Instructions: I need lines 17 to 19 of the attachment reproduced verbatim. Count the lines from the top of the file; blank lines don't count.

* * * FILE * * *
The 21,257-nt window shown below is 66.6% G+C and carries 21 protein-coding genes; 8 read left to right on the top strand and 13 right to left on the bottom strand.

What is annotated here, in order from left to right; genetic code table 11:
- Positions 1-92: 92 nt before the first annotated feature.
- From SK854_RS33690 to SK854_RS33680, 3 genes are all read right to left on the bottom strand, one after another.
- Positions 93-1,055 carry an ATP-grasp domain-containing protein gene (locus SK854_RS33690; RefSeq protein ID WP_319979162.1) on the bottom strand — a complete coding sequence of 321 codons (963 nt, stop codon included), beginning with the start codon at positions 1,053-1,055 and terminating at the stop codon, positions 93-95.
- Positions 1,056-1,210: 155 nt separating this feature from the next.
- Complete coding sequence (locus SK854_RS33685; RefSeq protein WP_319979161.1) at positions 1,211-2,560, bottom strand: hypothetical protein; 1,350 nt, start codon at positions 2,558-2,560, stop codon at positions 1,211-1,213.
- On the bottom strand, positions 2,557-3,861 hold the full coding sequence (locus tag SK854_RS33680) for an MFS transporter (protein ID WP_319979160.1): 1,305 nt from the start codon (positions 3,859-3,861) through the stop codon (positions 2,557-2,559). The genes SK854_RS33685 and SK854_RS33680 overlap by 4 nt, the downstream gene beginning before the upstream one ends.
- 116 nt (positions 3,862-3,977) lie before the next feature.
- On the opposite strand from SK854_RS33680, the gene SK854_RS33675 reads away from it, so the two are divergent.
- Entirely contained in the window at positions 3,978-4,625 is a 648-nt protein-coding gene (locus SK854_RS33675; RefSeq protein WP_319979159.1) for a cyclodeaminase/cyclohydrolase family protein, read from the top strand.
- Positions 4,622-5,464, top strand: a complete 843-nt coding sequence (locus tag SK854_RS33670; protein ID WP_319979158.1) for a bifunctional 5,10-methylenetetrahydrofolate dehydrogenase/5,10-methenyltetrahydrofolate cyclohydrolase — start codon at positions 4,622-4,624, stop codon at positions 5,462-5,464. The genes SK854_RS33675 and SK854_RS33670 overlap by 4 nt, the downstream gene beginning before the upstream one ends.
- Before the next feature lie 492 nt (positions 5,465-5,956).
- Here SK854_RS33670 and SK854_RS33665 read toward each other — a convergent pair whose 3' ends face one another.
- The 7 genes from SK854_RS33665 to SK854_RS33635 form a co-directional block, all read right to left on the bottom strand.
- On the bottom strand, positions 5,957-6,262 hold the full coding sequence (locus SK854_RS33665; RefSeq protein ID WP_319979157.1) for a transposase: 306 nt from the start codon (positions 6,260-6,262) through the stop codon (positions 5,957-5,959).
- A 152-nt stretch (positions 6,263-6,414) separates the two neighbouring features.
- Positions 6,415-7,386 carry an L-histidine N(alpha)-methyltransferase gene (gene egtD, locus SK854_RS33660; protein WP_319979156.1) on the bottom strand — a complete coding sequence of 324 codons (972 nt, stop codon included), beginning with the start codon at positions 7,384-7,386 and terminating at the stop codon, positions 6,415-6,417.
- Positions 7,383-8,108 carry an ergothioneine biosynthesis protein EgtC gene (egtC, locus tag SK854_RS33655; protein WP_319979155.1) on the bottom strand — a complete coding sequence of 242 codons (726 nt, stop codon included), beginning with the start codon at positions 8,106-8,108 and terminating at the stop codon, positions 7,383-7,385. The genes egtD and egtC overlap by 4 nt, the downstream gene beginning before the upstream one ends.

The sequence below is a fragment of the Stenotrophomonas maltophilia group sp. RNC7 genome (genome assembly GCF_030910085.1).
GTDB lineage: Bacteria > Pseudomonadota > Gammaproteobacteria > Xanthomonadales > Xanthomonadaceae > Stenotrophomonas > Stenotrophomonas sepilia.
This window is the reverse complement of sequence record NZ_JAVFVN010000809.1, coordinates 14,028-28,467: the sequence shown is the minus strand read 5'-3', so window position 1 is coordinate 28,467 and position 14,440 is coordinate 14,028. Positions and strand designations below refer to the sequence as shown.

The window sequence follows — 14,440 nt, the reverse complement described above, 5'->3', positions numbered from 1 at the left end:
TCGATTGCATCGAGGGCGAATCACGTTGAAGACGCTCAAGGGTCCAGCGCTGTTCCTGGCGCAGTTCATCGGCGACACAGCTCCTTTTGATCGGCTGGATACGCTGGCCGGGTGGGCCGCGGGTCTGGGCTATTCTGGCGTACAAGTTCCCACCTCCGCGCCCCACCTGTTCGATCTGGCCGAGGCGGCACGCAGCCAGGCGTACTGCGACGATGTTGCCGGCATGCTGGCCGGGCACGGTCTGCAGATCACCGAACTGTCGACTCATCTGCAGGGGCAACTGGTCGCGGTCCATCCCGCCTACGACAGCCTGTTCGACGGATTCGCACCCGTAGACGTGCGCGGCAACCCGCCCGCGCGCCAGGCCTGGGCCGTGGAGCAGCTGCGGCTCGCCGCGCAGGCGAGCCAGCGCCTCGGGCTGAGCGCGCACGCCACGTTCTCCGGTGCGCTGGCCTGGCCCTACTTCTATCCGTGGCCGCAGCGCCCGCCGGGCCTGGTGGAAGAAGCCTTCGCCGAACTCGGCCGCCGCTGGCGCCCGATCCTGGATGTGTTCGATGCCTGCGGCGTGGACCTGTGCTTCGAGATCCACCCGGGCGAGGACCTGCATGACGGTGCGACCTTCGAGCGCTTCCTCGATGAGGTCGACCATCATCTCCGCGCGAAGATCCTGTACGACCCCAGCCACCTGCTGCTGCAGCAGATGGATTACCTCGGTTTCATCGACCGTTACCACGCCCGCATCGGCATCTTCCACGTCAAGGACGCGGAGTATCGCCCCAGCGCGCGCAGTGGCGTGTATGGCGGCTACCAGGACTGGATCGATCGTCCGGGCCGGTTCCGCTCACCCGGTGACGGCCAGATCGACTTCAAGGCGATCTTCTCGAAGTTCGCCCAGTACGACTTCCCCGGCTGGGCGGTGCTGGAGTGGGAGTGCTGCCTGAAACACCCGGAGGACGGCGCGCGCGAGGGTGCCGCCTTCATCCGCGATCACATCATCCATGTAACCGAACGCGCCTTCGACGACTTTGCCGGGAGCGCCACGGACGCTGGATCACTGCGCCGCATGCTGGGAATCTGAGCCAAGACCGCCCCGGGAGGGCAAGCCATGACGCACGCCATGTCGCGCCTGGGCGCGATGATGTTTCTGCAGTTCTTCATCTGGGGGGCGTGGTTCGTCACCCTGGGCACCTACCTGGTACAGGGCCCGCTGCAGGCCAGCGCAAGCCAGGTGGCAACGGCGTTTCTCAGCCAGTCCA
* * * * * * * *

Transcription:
- A 152-nt stretch (positions 6,263-6,414) separates the two neighbouring features.
- Positions 6,415-7,386 carry an L-histidine N(alpha)-methyltransferase gene (gene egtD, locus SK854_RS33660; protein WP_319979156.1) on the bottom strand — a complete coding sequence of 324 codons (972 nt, stop codon included), beginning with the start codon at positions 7,384-7,386 and terminating at the stop codon, positions 6,415-6,417.
- Positions 7,383-8,108 carry an ergothioneine biosynthesis protein EgtC gene (egtC, locus tag SK854_RS33655; protein WP_319979155.1) on the bottom strand — a complete coding sequence of 242 codons (726 nt, stop codon included), beginning with the start codon at positions 8,106-8,108 and terminating at the stop codon, positions 7,383-7,385. The genes egtD and egtC overlap by 4 nt, the downstream gene beginning before the upstream one ends.